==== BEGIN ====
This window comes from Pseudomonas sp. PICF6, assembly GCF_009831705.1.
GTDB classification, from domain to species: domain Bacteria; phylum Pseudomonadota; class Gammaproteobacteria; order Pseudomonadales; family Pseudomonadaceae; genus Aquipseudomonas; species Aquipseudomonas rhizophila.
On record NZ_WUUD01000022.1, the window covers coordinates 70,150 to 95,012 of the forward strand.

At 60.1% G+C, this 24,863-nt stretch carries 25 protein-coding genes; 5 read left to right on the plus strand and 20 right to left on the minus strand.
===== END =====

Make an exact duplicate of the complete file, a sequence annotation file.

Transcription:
This window comes from Pseudomonas sp. PICF6, assembly GCF_009831705.1.
GTDB classification, from domain to species: domain Bacteria; phylum Pseudomonadota; class Gammaproteobacteria; order Pseudomonadales; family Pseudomonadaceae; genus Aquipseudomonas; species Aquipseudomonas rhizophila.
On record NZ_WUUD01000022.1, the window covers coordinates 70,150 to 95,012 of the forward strand.

At 60.1% G+C, this 24,863-nt stretch carries 25 protein-coding genes; 5 read left to right on the plus strand and 20 right to left on the minus strand.